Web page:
Among registered millennial voters, an overwhelming majority is enthusiastic with the 2016 presidential election.

Based on the latest CNN and ORC International survey, 78 percent of millennials, a growing generational demographic between the ages of 18 and 34 years old, shared positive enthusiasm for the next presidential election.

When breaking down the enthusiasm, 32 percent of millennials said they were "somewhat enthusiastic" with next year's election, regardless of political party affiliation. Narrowly behind with 27 percent, millennials said they were "very" enthusiastic with the presidential election. Finally, 19 percent said they were "extremely" enthusiastic.

There were also millennials who showed little to no enthusiasm for the election. Ten percent said they were "not too enthusiastic," while 12 percent were "not at all" enthusiastic.

Millennials had more enthusiasm compared to the next generational block comprised of registered voters between the ages of 35 and 49, who shared an enthusiasm level of 76 percent. But with older generations, the enthusiasm increases. Among both groups 50 to 64 years old and over 65 years old, 87 percent had positive enthusiasm with the 2016 election.

According to the White House, millennials are identified as Americans born between 1980 and mid-2000s, and they represent one-third of the total U.S. population. The report "15 Economic Facts About Millennials" recognizes millennials as an "important engine" for the U.S. economy and the most diverse and educated generation to date.

Regardless of age, 85 percent of college-educated registered voters also shared high enthusiasm for the presidential election, compared to those with "no college" experience at 77 percent. Income could play a factor. With voters earning $50,000 or more, there was an 87 percent enthusiasm -- 10 percentage points higher than people earning under $50,000.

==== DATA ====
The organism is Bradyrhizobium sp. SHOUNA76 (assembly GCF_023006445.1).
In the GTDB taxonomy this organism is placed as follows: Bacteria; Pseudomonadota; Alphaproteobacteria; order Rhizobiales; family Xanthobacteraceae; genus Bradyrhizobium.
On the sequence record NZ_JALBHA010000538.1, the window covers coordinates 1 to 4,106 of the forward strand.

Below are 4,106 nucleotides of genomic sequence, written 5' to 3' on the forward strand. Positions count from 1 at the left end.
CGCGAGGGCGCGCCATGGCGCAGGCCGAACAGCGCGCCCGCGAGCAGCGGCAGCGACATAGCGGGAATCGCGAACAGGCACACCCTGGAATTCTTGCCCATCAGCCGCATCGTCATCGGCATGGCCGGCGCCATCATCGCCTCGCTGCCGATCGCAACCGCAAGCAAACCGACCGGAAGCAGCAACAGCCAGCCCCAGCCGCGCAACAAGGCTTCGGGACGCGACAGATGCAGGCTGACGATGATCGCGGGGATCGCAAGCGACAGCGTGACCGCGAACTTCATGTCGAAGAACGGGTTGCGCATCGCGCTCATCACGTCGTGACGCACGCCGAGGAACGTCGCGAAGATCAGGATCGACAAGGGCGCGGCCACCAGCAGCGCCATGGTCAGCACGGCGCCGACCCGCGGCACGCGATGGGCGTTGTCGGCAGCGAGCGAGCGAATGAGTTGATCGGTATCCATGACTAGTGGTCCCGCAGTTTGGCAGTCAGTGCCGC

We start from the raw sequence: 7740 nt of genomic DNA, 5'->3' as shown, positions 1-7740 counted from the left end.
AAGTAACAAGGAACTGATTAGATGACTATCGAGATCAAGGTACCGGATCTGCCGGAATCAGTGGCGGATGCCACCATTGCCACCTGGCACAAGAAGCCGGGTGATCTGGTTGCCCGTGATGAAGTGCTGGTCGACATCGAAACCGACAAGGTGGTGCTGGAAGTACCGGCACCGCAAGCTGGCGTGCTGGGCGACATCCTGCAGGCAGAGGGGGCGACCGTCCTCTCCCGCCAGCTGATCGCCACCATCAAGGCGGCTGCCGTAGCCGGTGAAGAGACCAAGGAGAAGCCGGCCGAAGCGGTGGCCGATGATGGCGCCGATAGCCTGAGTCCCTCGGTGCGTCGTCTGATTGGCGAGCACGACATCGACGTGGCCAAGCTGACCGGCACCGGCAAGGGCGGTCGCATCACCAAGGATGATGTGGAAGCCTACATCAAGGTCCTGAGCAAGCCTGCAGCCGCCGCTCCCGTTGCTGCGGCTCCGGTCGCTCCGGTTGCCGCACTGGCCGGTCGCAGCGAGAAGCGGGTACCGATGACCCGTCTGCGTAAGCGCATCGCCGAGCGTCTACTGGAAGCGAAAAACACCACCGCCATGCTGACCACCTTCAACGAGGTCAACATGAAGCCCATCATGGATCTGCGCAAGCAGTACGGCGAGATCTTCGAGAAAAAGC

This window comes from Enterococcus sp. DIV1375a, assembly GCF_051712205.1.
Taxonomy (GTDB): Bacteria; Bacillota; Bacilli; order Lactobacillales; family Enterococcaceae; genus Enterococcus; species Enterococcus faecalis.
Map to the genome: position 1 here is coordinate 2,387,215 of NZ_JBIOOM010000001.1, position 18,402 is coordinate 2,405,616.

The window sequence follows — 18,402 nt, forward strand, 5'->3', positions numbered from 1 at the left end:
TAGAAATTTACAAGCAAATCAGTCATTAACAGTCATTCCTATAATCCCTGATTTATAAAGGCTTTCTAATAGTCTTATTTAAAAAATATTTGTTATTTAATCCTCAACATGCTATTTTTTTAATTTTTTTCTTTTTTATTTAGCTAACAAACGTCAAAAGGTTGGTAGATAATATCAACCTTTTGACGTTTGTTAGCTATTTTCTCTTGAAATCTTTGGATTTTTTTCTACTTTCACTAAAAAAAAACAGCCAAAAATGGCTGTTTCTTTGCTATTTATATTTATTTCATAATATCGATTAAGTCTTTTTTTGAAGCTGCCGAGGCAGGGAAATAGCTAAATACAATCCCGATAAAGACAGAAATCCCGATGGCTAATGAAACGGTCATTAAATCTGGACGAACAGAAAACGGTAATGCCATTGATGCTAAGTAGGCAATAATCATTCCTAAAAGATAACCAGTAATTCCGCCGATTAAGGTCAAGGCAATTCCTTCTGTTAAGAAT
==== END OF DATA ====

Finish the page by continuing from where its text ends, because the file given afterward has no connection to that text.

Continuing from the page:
Taking into account all age groups, among Republican and Republican-leaning independents, Donald Trump is the preferred GOP candidate with 27 percent, ahead of 22 percent for Ben Carson. Jeb Bush and Marco Rubio tied at third place with 8 percent, each.

With Democrat and Democrat-leaning voters, Hillary Clinton is the top choice with 45 percent, comfortably ahead of Bernie Sanders' 29 percent and 18 percent for Vice President Joe Biden, who has yet to confirm his presidential bid.

The CNN and ORC International poll did not specify the specific number of millennials polled, nor did it identify their political party affiliations. The poll was conducted between Oct. 14 and Oct. 17, via telephone.

Must Read: Millennials 'Absolutely Critical' in Changing Political Status Quo, Says Gov. Jon Huntsman


For the latest updates, follow Latin Post's Politics Editor Michael Oleaga on Twitter: @EditorMikeO or contact via email: